Printer giant Lexmark is bought out

Printer and ink maker Lexmark International is being acquired and taken private.

The company said that a group of investors plans to acquire its business in an all-cash deal worth roughly $3,6-billion. China-based computer hardware company Apex Technology and investment management firm PAG Asia Capital are leading the deal with participation from Legend Capital Management.

After the acquisition closes, which is expected in second half of 2016, Lexmark will part join the ranks of several other former public companies that recently went private including data analytics firm Informatica and cloud software company Cvent.

The acquisition is subject to approval by US regulatory agencies including the Committee on Foreign Investment, which reviews foreign investment deals for possible national security risks. China and “certain other foreign jurisdictions” must approve the deal as well, the company said in an announcement.

The company’s shareholders will get $40.50 for each share they hold, Lexmark says. This represents a 16,8% premium with Lexmark’s shares at $34.66 at the close of the markets.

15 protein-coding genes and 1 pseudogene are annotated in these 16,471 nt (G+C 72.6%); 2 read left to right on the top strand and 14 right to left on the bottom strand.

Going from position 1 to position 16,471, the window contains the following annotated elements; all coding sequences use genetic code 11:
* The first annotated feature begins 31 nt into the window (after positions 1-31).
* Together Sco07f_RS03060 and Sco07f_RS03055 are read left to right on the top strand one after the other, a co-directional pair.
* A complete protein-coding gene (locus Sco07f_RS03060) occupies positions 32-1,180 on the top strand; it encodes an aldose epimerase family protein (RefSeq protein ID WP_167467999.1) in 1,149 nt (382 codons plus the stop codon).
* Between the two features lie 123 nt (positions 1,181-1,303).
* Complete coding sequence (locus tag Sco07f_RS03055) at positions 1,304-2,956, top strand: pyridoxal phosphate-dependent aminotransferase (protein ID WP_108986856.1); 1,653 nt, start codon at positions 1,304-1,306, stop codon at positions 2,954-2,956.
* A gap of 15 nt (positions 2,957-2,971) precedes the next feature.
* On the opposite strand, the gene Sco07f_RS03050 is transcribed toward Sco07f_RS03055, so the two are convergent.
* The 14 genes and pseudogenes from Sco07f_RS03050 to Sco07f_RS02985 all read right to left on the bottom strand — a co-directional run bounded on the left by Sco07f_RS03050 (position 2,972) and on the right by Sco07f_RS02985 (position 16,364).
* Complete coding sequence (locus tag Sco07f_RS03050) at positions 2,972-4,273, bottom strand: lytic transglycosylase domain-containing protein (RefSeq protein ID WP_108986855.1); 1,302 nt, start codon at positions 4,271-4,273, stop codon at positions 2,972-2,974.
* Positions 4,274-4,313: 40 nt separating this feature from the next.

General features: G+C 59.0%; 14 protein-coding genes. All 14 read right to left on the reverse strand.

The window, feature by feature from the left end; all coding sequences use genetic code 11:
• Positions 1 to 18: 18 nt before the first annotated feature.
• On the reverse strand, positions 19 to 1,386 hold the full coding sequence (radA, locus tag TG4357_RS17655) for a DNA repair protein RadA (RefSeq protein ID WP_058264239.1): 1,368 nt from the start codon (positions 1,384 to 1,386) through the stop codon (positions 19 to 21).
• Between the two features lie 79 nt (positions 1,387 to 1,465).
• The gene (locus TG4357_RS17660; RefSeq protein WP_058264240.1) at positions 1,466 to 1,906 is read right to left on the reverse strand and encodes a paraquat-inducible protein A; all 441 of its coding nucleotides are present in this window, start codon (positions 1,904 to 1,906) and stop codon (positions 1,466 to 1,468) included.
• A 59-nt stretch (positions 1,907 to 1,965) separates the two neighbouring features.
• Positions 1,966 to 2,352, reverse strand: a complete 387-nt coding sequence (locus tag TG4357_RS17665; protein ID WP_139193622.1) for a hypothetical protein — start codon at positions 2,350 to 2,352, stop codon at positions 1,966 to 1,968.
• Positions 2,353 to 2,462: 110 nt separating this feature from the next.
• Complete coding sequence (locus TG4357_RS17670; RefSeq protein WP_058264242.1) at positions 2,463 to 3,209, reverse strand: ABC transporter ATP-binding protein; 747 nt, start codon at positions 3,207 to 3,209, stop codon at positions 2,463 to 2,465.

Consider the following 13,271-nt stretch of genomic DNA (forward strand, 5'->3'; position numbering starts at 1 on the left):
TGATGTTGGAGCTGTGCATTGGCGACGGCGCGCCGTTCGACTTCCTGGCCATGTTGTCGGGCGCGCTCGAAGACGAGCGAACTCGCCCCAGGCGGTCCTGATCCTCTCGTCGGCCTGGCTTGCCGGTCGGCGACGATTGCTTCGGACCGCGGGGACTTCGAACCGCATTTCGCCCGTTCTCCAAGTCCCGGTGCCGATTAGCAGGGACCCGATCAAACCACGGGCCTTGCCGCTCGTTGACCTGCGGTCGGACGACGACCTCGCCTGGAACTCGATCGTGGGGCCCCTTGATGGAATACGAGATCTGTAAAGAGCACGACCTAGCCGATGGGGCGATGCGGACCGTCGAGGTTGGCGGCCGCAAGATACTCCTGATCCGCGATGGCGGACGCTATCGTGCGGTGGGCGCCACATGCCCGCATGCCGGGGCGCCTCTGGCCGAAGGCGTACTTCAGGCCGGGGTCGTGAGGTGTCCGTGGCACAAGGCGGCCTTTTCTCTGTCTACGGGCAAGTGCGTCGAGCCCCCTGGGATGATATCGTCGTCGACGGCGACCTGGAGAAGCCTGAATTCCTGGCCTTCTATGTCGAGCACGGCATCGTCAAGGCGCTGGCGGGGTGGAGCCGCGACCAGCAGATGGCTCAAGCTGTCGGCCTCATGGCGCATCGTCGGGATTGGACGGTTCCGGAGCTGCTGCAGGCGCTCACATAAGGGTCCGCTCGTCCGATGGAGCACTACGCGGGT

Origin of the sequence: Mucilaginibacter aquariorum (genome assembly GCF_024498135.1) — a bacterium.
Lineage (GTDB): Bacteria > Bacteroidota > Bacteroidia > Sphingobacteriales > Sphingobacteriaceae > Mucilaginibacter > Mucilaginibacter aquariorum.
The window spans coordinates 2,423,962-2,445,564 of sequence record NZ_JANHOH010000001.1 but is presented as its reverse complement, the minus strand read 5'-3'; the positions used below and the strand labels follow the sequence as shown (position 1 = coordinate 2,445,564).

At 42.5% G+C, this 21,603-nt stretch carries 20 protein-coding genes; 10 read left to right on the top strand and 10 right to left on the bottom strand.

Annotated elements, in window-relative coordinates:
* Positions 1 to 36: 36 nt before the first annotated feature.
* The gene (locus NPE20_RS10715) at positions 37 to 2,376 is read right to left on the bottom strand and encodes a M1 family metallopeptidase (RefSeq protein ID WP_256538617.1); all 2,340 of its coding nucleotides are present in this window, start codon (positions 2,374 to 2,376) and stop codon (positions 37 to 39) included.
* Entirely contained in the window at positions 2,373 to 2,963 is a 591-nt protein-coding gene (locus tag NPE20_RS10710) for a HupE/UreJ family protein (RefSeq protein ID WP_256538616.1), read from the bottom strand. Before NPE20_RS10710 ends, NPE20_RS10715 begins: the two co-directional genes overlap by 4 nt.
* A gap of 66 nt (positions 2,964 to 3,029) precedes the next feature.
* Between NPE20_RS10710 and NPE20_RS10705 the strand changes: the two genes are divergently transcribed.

In October, Lexmark said it was exploring “strategic alternatives to enhance shareholder value.” The announcement came after Reuters reported earlier in April 2016 that Apex, which also makes ink cartridges, was interested in buying Lexmark.

The report said that Lexmark’s business had weakened amid a general decline in the personal computer and printing industry. In 2010, Fortune profiled Lexmark and asked whether the company was “the printing world’s most eligible bachelor,” or, in other words, likely to hitch up with a bigger suitor.

In recent years, Lexmark has made a big push into business software and digital document management services.

By Jonathan Vanian for

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